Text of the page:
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Tax return often an issue for White House hopefuls

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BRETT J. BLACKLEDGE
January 18, 2012
— Mitt Romney's promise to release his 2011 tax return in April follows the practice of leading presidential candidates that began after Watergate. If history is any lesson, questions and criticism will continue long afterward.

For more than three decades, the major party nominees have released their income tax records. Some offered one year and others more than 10 years of returns. The same has been true for vice presidential candidates, except for Sen. Bob Dole of Kansas when he joined President Gerald Ford on the GOP ticket in 1976.


Former California Gov. Ronald Reagan broke his longstanding rule of keeping his personal finances private in July 1980 when he released his 23-page 1979 income tax return weeks before accepting the GOP nomination. Sen. Hillary Rodham Clinton weathered weeks of criticism in 2008 for not releasing tax returns showing family income after Bill Clinton left the presidency. She ultimately produced the records in April of that year after taking a pounding from her top party rival, Sen. Barack Obama.


Even after returns are released, controversies persist. Democratic Sen. John Kerry took heat in 2004 after releasing his returns because his wife, heiress to the Heinz Co. food fortune, initially refused to release hers, which were filed separately. Four years later, Republican Sen. John McCain faced similar criticism because his wife didn't release her separately filed returns, which reflected income from a Phoenix-based beer distributing company she inherited. She later released the two top summary pages of one year's return, the same that Kerry's wife had released.


Now it's Romney's turn. Texas Gov. Rick Perry, who released his own tax returns dating back to 1991, urged Romney during a debate Monday to release his. Romney, whose net worth is estimated at roughly $250 million, previously had resisted calls to release his tax returns. Anticipating a key question about his taxes, Romney disclosed Tuesday that he pays an effective federal tax rate of about 15 percent, still higher than the rate paid by many Americans.


Romney said in the debate that he will decide whether to release returns in the coming months.


"I hadn't planned on releasing tax records because the law requires us to release all of our assets, all the things we own. That I have already released," he said. Later, he added, "What's happened in history is people have released them in about April of the coming year and that's probably what I would do."


Romney's right. There is no law requiring presidential candidates to release personal tax information. Since 1978, however, they've had to disclose information about their income and some about their assets, like real estate holdings, investments and outside business interests. But those disclosures only show a range of values for assets, making it impossible to use those forms to identify a candidate's actual wealth.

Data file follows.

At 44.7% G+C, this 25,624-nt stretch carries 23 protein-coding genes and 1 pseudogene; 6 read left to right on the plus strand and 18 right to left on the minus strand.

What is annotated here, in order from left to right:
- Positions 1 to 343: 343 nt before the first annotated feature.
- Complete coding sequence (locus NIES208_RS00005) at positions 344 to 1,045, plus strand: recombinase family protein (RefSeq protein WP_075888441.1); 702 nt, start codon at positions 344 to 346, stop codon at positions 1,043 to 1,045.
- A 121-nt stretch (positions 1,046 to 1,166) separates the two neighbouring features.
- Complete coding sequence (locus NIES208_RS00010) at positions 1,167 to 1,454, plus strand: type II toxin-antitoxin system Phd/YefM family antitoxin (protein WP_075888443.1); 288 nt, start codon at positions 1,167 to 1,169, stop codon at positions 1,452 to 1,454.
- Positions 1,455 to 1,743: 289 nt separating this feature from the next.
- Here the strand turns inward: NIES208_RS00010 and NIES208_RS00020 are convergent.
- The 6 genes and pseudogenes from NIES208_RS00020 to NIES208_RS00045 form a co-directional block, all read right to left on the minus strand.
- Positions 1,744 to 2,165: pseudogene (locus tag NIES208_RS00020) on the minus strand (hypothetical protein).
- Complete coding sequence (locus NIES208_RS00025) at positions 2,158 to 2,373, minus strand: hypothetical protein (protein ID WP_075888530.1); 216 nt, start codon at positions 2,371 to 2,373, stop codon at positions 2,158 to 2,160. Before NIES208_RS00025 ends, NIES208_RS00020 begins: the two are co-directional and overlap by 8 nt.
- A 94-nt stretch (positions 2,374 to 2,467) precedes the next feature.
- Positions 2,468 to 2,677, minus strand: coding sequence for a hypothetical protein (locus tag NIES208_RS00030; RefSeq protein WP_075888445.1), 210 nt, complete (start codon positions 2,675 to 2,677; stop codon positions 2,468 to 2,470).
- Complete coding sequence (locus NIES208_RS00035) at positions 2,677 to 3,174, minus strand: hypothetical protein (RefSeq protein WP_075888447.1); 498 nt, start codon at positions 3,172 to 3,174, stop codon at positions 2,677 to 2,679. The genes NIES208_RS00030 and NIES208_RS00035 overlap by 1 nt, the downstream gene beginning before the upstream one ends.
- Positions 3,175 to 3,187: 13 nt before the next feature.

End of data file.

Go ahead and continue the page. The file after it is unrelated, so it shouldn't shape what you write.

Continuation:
He's also right that many leading candidates in recent history chose April to release their tax returns.


On Tuesday, Romney gave reporters in South Carolina more insight into his plans, saying he would release one year of his tax returns, not the six previous years that Obama released as a candidate in 2008 or even the two years that McCain released that year.


"People will want to see the most recent year," Romney said.


He said he's paid "closer to the 15 percent rate" in taxes because most of his income has come from investments and not ordinary wages, which have a top tax rate of 35 percent for those with the highest earned income.


When he ran in 2008 Romney refused to release his tax returns, and he previously had filed only state financial disclosures that described his assets in the most general terms.


Former House Speaker Newt Gingrich of Georgia has said he will release his tax returns Thursday.


Even when tax returns are released, they offer only a narrow snapshot into a candidate's financial background. But some candidates in the past, like former Georgia Gov. Jimmy Carter in 1976, have offered more specific breakdowns of their financial worth.


Some of the bigger controversies over tax returns have belonged to vice presidential candidates. Geraldine Ferraro was a little known New York City congresswoman when the Democratic nominee, Sen. Walter Mondale, chose her as his running mate in 1984. The euphoria of that history-making selection of a woman for a major presidential ticket ended abruptly when Ferraro began battling criticism over her husband's refusal to release his separately filed tax returns. After they finally relented, she faced more controversy over accounting errors and other questions in the returns.


George H.W. Bush was Reagan's vice president at the time and became one of Ferraro's biggest critics on the issue, only to face his own controversy that year when he initially declined to release three years of returns. Bush argued he couldn't release them because he had turned his personal financial affairs over to a blind trust when he became vice president. But he ultimately released the returns weeks before the 1984 election.


Dick Cheney, George W. Bush's running mate in 2000, got blasted after releasing his returns for his financial ties to a Dallas-based oil company and for charitable giving that amounted to less than 1 percent of his income. After becoming Obama's running mate in 2008, Sen. Joe Biden faced similar criticism over his charitable giving once his tax returns became public.


In 2008, Alaska Gov. Sarah Palin's tax returns for two years triggered scrutiny because Palin, then McCain's running mate, did not list per diem payments the state made to her when she stayed in her own home. She later had to pay taxes on the payments.



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